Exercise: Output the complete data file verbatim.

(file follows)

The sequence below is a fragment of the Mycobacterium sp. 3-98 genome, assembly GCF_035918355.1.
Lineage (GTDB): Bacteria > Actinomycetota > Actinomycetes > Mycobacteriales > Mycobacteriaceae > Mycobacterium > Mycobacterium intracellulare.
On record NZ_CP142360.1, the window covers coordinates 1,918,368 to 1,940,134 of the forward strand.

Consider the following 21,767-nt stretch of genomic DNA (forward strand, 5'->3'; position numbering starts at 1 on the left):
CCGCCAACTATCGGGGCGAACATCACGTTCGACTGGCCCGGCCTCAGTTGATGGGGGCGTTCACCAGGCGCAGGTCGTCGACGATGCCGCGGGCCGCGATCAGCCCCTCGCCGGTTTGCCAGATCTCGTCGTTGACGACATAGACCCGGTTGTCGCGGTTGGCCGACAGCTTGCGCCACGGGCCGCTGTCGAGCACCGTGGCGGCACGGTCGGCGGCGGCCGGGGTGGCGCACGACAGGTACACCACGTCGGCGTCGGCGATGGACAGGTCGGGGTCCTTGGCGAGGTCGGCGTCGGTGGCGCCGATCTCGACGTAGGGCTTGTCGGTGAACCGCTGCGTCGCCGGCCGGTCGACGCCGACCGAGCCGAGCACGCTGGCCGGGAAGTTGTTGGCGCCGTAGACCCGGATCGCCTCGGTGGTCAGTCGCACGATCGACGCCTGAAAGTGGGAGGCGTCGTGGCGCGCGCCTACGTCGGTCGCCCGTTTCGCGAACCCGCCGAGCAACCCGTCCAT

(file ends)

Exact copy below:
The sequence below is a fragment of the Mycobacterium sp. 3-98 genome, assembly GCF_035918355.1.
Lineage (GTDB): Bacteria > Actinomycetota > Actinomycetes > Mycobacteriales > Mycobacteriaceae > Mycobacterium > Mycobacterium intracellulare.
On record NZ_CP142360.1, the window covers coordinates 1,918,368 to 1,940,134 of the forward strand.

Consider the following 21,767-nt stretch of genomic DNA (forward strand, 5'->3'; position numbering starts at 1 on the left):
CCGCCAACTATCGGGGCGAACATCACGTTCGACTGGCCCGGCCTCAGTTGATGGGGGCGTTCACCAGGCGCAGGTCGTCGACGATGCCGCGGGCCGCGATCAGCCCCTCGCCGGTTTGCCAGATCTCGTCGTTGACGACATAGACCCGGTTGTCGCGGTTGGCCGACAGCTTGCGCCACGGGCCGCTGTCGAGCACCGTGGCGGCACGGTCGGCGGCGGCCGGGGTGGCGCACGACAGGTACACCACGTCGGCGTCGGCGATGGACAGGTCGGGGTCCTTGGCGAGGTCGGCGTCGGTGGCGCCGATCTCGACGTAGGGCTTGTCGGTGAACCGCTGCGTCGCCGGCCGGTCGACGCCGACCGAGCCGAGCACGCTGGCCGGGAAGTTGTTGGCGCCGTAGACCCGGATCGCCTCGGTGGTCAGTCGCACGATCGACGCCTGAAAGTGGGAGGCGTCGTGGCGCGCGCCTACGTCGGTCGCCCGTTTCGCGAACCCGCCGAGCAACCCGTCCAT